The Census and Feminism: How Census 2021 Data Benefits Feminist Analysis and Activism
Date Posted: Friday 11th August 2023
A joint report by the Women's Budget Group and the Global Institute for Women's Leadership
Gender inequality remains a persistent problem in the UK, affecting multiple dimensions of women’s and men’s lives. Despite this, sex and gendered differences often go unaddressed in policymaking. Data is vital to uncovering inequality patterns and establishing an evidence base for change. The Women’s Budget Group along with many others has and will advocate for the best possible data to be collected and made available on sex and gender identity / reassignment.
The release of Census 2021 data gives us a once-in-a-decade opportunity to do so and dive into population data, combine statistics with lived experience, and bring raw data to life. On this occasion, we joined forces with the Global Institute for Women’s Leadership at King’s College London to deliver a full-day event bringing together feminist researchers and women’s grassroots organisations to discuss and analyse the 2021 England and Wales Census Data.
This report presents our collaborative efforts to highlight the significance of census data in feminist analysis and activism with a day of knowledge sharing between those with rich, local expertise and those with quantitative data analysis skills. It outlines several of the intersectional analyses made possible by census data and emphasises its relevance to feminist organisers in addressing various topics such as care work, employment, health, housing, and education.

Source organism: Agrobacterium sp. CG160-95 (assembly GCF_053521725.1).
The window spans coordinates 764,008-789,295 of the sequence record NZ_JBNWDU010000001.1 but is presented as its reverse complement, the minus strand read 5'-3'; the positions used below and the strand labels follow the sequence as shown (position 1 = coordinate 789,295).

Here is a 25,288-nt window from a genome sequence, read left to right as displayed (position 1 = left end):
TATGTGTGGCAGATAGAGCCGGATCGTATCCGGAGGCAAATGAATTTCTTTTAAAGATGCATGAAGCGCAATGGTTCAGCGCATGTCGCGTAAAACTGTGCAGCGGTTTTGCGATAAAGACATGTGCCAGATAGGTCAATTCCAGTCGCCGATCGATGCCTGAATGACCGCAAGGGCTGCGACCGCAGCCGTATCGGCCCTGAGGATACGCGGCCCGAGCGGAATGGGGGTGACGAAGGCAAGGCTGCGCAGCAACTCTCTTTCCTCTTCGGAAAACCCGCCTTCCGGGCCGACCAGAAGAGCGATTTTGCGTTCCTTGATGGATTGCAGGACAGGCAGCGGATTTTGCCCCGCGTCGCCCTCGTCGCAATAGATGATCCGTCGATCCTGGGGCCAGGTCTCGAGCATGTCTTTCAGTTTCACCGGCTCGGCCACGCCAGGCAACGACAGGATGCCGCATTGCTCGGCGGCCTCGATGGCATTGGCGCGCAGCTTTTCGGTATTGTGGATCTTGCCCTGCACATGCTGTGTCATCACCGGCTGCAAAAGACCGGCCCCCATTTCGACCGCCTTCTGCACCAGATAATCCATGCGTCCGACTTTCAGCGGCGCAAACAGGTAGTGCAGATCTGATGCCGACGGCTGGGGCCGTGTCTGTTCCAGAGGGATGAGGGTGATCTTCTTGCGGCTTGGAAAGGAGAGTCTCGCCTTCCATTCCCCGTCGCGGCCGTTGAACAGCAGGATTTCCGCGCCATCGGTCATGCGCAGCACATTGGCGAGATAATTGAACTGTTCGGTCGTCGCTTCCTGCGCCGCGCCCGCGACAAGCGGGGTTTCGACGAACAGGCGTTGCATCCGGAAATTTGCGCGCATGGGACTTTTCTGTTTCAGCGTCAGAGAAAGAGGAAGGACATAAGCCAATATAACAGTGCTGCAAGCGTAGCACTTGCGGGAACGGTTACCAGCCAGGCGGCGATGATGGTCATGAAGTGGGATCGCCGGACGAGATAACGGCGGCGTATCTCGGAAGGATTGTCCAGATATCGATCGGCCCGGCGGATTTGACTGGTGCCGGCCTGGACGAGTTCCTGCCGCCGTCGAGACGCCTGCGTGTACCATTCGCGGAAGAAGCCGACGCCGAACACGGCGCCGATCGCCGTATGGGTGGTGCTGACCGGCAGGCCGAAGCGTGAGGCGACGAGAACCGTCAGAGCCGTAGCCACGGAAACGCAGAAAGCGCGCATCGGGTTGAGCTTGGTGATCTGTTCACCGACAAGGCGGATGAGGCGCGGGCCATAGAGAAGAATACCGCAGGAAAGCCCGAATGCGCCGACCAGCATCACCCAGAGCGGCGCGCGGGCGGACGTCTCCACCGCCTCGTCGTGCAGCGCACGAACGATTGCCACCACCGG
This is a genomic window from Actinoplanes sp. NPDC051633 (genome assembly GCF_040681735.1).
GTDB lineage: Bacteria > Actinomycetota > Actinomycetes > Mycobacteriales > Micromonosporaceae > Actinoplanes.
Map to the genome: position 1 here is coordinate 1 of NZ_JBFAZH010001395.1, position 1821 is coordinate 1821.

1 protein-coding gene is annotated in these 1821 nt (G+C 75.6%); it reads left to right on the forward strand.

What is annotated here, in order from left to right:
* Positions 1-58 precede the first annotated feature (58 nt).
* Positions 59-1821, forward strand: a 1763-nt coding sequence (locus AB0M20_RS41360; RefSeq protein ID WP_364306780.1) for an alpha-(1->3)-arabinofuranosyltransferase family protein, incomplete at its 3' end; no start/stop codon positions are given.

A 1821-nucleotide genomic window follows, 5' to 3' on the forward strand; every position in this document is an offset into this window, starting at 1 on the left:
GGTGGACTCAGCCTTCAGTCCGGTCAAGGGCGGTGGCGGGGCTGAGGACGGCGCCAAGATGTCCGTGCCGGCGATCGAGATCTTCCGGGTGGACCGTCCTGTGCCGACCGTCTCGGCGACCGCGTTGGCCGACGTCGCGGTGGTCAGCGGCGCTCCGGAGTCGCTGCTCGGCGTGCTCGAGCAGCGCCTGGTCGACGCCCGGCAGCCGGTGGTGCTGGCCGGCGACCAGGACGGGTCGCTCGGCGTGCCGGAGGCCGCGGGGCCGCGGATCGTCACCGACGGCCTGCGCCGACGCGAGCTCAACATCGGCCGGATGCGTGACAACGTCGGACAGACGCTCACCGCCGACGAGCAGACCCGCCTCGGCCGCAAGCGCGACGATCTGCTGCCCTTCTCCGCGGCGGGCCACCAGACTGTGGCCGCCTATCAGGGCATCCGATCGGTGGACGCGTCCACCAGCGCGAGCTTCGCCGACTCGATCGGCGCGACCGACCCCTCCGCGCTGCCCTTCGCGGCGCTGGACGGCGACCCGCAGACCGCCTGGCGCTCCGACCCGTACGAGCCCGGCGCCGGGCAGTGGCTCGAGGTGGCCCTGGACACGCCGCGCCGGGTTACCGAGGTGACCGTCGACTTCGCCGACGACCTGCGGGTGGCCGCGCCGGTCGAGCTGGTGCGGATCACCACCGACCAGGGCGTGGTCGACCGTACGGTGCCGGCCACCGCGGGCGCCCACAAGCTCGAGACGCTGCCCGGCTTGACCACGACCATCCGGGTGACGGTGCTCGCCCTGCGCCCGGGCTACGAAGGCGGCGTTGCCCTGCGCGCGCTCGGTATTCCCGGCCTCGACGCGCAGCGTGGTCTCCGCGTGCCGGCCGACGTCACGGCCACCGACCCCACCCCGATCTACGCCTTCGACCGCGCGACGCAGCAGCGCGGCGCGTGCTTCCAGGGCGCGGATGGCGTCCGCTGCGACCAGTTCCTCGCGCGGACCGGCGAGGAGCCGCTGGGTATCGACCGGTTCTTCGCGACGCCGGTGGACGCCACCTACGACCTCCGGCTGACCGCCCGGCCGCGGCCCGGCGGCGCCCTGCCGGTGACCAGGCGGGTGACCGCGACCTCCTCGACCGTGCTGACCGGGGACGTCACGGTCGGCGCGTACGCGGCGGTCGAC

The event fostered impactful discussions and emboldened delegates to present their findings to decision-makers, highlighting the significance of data literacy and knowledge exchange among feminist circles. Notably, the workshops showcased the benefits of a collaborative approach to feminist research, blending real-life experiences with numerical data to enrich statistical insights and support evidence-based advocacy at both local and broader levels.
Based on the day’s findings and attendees’ feedback, the report offers recommendations for improving data analysis tools to make them more accessible, help bridge existing data gaps and provide a more comprehensive understanding of women’s lived realities across England and Wales.